The builder was James Keyes Fahie (1809-1899), who built a number of important buildings in the town, including the National School and the Court House on Saint Michael’s Street and the Railway Station.
Fahie studied architecture at the Royal Dublin Society’s School of Drawing in Architecture. After working in Tipperary in the 1830s and 1840s, he too moved to the US in the 1850s, following his brother Arthur who had already emigrated.
Fahie eventually returned to Ireland and settled in Dublin, where he joined his second son, James Angelo Fahie, in practice as James K Fahie and Son, based at 23 Leinster Square, Rathmines, and later at 2 Nassau Street. Fahie died in Dublin in 1899.
The church was built in the form of a freestanding classical Greek temple. It stands on a prominent corner site, with good stone piers and decorative iron railings surrounding the site. The rendering of the main walls highlights the quality and diversity of the stonework of the pilasters and other features and details.
The symmetrical proportions are eye-catching and it looks like an intimate building that once served a small but confident community.
The single-storey building has four-bay side elevations, a pitched roof, a pediment with moulded limestone cornices, a rendered tympanum and frieze, and an acroterion on the east gable that enhances the classical appearance, moulded capitals and bases, rendered walls with cut limestone pilasters at all sides and between the windows, and a coursed dressed limestone plinth.
The recessed entrance bay at the front is flanked by stone columns with stylised leaf capitals. It has a date plaque reading ‘Scots Church AD 1844.’ The square-headed entrance has a painted rendered doorcase, with a moulded canopy supported on fluted brackets, plinth blocks and a timber panelled double-leaf door approached by a flight of limestone steps.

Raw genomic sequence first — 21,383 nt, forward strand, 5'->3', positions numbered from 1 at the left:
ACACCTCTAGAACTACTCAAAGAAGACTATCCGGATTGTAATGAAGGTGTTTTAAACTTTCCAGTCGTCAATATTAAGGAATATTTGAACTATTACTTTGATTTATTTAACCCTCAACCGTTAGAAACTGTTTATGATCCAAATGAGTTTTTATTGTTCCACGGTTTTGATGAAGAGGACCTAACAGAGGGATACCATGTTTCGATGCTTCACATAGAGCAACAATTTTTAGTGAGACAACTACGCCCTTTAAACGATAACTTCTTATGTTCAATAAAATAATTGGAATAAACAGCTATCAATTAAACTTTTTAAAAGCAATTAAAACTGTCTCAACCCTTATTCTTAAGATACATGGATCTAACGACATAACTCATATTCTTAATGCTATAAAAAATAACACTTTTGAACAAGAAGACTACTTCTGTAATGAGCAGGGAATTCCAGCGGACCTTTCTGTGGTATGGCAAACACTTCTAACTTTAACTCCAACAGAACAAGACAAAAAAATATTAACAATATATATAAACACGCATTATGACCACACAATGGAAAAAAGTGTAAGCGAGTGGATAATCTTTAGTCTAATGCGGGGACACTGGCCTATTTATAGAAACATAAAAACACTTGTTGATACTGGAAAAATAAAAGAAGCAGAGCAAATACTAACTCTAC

There are wrought and cast-iron railings and gate on a moulded limestone plinth, with dressed limestone piers that have carved limestone caps.
Records show that in the 1840s the Presbyterian congregation in Tipperary was about 30 to 40 people. The numbers varied over the years, but by the early 1940s numbers had fallen considerably, and services were held only occasionally.
The building was leased to the Church of Ireland parish of Saint Mary’s in 1946, and it was used as a school, a church hall, and a parish hall. Ownership eventually passed to the Church of Ireland, and the building continued to be used as a school into the 1980s. An extension was added at the rear, to provide toilets and other modern conveniences.
By the time the building was bought in 2003 by Declan and Elljay Webster of Webster Insurances it had fallen into a grave state of disrepair, the roof was leaking, and the windows had failed.
The Websters wanted to convert the former church into modern office accommodation and commissioned the architect Robert Cummins of Golden to design a solution. The work carried out by local contractor Billy Whelan of Tipperary along sustainable architectural conservation principles.
This work includes a mezzanine floor in the main hall that incorporates all the main modern services, including electrics, networking and air conditioning. This structure, along with all the modern insertions, are bolted together, but this means they can be easily removed to allow the building to return to its former layout in the future should circumstances change.